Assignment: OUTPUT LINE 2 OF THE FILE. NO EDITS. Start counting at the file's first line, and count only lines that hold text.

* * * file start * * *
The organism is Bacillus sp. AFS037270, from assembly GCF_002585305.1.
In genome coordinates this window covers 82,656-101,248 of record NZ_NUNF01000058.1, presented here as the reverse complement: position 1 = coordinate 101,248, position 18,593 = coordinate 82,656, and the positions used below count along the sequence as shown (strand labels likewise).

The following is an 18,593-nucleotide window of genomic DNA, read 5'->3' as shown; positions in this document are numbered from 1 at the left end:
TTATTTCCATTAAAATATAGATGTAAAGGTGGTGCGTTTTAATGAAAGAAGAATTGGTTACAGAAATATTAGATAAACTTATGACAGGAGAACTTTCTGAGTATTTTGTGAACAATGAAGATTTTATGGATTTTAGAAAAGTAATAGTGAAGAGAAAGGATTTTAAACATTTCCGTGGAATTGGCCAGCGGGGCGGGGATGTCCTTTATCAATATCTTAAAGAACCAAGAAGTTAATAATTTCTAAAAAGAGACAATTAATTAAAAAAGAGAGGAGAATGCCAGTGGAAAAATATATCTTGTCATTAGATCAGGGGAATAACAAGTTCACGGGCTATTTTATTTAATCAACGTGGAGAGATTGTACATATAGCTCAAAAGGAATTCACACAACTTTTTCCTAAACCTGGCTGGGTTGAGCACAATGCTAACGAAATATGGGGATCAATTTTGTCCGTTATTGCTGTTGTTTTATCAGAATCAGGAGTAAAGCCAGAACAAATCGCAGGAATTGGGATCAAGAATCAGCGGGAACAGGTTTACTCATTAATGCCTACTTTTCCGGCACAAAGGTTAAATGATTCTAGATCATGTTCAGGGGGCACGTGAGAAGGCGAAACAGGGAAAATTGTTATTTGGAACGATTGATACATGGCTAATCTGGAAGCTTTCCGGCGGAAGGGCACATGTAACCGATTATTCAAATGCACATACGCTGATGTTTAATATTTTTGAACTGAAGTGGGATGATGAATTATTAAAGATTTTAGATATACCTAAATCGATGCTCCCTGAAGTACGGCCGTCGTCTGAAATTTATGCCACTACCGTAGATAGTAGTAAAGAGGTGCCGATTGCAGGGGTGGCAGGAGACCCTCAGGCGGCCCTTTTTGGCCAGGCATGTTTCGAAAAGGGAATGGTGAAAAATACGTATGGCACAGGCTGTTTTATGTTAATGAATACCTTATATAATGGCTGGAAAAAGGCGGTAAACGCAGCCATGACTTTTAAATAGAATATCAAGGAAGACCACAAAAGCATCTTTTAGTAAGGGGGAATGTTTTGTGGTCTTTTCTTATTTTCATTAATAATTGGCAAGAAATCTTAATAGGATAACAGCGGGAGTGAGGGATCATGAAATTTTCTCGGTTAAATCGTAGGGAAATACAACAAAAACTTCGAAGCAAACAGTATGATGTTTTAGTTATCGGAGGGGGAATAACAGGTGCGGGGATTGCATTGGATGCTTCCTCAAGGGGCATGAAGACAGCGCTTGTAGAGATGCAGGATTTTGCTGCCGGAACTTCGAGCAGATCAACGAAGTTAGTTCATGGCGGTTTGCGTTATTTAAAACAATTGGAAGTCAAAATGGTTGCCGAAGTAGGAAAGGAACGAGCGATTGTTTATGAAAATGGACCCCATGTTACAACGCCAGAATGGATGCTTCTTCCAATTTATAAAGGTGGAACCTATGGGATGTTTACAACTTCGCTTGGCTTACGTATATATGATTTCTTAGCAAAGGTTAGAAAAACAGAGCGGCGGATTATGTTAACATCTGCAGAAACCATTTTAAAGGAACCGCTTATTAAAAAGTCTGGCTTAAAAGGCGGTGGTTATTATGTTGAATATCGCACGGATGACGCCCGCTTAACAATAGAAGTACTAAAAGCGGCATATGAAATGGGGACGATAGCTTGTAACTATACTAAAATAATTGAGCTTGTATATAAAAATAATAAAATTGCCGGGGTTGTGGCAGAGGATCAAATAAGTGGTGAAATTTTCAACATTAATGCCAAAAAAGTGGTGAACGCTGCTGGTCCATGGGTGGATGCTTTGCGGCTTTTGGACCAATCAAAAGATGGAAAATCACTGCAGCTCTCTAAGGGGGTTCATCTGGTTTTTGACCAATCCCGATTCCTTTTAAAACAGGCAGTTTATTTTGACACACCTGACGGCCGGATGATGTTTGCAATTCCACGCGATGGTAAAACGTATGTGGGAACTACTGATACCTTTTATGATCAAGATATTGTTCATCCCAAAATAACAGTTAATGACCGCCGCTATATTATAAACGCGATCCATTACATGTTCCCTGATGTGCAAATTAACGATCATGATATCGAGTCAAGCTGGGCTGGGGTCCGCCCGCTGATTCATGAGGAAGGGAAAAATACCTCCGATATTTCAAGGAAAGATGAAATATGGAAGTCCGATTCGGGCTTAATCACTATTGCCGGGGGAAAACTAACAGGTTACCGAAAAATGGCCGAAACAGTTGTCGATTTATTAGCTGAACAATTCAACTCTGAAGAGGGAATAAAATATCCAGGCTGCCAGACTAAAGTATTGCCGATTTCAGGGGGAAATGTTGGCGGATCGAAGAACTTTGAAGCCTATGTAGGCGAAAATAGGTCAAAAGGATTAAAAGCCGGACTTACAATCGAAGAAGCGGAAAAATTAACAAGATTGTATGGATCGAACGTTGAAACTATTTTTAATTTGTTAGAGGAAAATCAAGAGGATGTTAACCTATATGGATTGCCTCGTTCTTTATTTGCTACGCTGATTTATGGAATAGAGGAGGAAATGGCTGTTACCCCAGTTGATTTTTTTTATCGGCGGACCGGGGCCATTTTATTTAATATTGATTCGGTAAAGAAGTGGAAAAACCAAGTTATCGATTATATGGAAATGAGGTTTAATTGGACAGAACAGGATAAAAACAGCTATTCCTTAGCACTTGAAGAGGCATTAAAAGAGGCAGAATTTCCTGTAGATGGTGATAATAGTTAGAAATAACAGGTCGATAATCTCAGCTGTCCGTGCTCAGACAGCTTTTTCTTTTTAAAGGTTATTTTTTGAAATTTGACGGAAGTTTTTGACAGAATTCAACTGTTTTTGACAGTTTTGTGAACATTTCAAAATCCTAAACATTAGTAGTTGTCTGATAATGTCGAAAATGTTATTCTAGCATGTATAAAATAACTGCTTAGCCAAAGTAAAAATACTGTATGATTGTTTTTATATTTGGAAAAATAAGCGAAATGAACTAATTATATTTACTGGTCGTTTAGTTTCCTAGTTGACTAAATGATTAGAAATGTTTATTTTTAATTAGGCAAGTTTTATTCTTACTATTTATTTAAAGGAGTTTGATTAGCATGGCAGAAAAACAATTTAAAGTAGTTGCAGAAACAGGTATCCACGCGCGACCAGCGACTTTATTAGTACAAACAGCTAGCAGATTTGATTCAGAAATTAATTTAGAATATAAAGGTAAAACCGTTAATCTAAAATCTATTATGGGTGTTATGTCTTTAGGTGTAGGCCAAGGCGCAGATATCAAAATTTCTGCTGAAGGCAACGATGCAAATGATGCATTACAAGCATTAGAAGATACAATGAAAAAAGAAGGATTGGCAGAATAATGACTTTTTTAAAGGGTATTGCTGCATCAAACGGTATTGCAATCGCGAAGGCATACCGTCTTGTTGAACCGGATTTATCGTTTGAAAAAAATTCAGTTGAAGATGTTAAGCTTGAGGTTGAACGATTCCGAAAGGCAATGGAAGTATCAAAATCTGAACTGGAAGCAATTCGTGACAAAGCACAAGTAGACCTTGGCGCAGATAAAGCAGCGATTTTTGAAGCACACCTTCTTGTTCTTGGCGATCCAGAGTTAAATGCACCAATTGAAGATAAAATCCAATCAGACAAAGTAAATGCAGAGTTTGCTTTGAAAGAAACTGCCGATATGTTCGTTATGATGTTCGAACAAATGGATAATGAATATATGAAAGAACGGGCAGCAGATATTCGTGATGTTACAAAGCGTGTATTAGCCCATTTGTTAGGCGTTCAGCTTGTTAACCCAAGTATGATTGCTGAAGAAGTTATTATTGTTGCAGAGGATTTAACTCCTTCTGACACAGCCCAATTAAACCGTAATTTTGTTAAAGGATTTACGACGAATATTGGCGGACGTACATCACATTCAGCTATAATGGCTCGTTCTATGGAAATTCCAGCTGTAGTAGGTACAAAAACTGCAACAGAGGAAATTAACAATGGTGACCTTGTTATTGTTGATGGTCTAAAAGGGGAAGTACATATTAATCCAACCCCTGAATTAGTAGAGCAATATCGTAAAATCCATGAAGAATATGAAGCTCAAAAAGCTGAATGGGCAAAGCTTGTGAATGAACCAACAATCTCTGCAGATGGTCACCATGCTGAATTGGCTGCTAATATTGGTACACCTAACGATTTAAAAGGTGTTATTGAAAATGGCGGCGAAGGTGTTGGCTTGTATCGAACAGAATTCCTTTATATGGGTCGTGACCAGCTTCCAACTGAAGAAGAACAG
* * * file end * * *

In genome coordinates this window covers 82,656-101,248 of record NZ_NUNF01000058.1, presented here as the reverse complement: position 1 = coordinate 101,248, position 18,593 = coordinate 82,656, and the positions used below count along the sequence as shown (strand labels likewise).